*Interested in joining in on the #DBC50Summer fun? Don’t feel as though you have to read them all and you don’t even have to read in order! Choose a few that you’ve been wanting to dive into! Share your reflections with the world; maybe it’s #BookSnaps, maybe it’s #Sketchnotes, maybe it’s #blogging or #vlogging… the idea is basically just to share your learning from DBC books in any format, so others can learn with you! Here’s the thing though… we can all read these books. That’s fabulous, really! But what are you going to DO with the information you gain from reading it? How will it impact your teaching practice and/or your students? That’s the biggest piece of #DBC50Summer for me… creating the ONE (or two, or three) thing I want to implement in the 2018-2019 school year. You can see the updated spreadsheet with titles/authors, Flipgrid links, blog post links, and implementation plans here! If you aren’t sure where to start, check out each blog post above and click on the Flipgrid information! You can start there! (Shoutout to Andrea Paulakovich – genius extraordinaire!) Just tag #DBC50Summer in your tweets and join in on the fun!  Several are hopping on board & I’d love to have you join in, too! Reach out to me on Twitter if you have any questions! I’d love to connect with you! Thanks for sticking with me!

Alicia Ray

@iluveducating

#DBC50Summer 18/50: The Writing on the Classroom Wall

With the exception of the #DBC50Summer: Discovering my #EDUpassions post, I have not blogged in nearly a week.  There’s a perfectly good reason for this…

Book 18 in the Dave Burgess Consulting, Inc line up is The Writing on the Classroom Wall by Steve Wyborney.  In this book, Steve challenges us to literally put our thoughts and passions, what we deeply believe, on our walls (yes, our physical wall space in our classroom/office/hall/etc) and share with anyone and everyone what those beliefs are… yeah, that’s some kind of scary, I’ve got to admit!  And yes… I was stalling.

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I was so hesitant about this book.  I have carried it around in my book bag all week!  I spent the majority of the week in western North Carolina working with a group of phenomenal educators from across the state, facilitating workshops in an NCCAT session called Teaching Generation Z: Active and Digital Learning.  I went to my room early each night while others stayed up playing games (I love to play games!) so I could read.  I would open it, read a few pages, then realize I didn’t have the slightest clue as to what I’d just read.  Finally, I realized that I needed some “book reading prep” time, and I realized I needed to decipher my own passions before I could really delve into this book.  So last night, after an inspiring NCTIES Board Meeting I sequestered myself in my room and used the brackets approach from Launch to nail down my educational passions.  I was satisfied with the Final Four, and still feel as though they are indicative of my strongest beliefs in education.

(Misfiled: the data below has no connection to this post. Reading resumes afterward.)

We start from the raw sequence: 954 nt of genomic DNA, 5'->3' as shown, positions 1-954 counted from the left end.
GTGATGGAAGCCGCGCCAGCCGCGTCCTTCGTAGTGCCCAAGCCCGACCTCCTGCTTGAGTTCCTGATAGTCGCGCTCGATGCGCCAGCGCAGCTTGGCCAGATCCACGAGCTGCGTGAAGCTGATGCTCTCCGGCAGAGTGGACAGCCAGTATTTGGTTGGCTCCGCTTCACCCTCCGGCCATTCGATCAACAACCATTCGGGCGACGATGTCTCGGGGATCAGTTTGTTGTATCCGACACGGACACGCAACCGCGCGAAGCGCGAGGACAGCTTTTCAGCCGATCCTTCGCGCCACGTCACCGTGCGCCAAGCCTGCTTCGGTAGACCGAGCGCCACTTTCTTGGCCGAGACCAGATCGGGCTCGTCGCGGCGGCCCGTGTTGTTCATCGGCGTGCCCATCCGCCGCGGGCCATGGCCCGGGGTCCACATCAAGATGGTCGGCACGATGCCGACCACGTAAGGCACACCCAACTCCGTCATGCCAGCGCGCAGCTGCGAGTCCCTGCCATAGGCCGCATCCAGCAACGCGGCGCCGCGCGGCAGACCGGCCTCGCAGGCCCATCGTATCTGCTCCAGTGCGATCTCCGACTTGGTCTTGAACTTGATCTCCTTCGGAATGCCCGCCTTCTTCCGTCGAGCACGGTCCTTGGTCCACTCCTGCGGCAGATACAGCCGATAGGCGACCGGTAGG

So tonight… I knew I had to read what Steve had to say.  No more avoiding it.  I’ve got to be honest here…it was insanely challenging to read the entire thing.  Now don’t go thinking it wasn’t a “good book” because it was! It just pushed my thinking in ways I wasn’t ready for tonight. I mean, I had even prepared for reading this particular book in advance with my in-depth research to discover my own passions!  That wasn’t enough.  Steve brought his A-Game in this book!

First of all, this guy has a way with words.  He is truly a wordsmith, an artist really… the way he writes makes you slow down and appreciate what he’s trying to say.  He’s very metaphorical, so prepare to buckle down and focus while reading this one.  It’s so worth it!  Lord help us when he started talking about reflective writing.  Specifically he states

Reflective writing is a powerful process that provides opportunities to personally, deeply wrestle with thoughts and ideas that are struggling to become more fully formed. -Steve Wyborney

In that very moment, I desperately needed a Madea “hallelujer” gif to adequately express my agreement.  Blogging my reflections on each of the DBC books with a plan for implementing has allowed me to go deeper with the book than I imagined I could.  Steve also mentions (Big Idea 20 – the book is set up by sharing the big ideas that he placed on the walls of his classroom, the discussion he had with his students, and how the idea grew) the idea of designing a path for others to follow your learning after you discover something new.  Knowing, when I started blogging, that these would be publicly available, it made me pay more attention to what and how I was learning.  Steve says, “I am determined to find my learning by giving it away…it is often in the sharing of my journey that I learn the most.” Yes, yes, and yes!

In fact… there are so many quotes throughout this book that are tweetable nuggets of knowledge that I just started creating some simple quote graphics on Canva.  Check out a few of them below.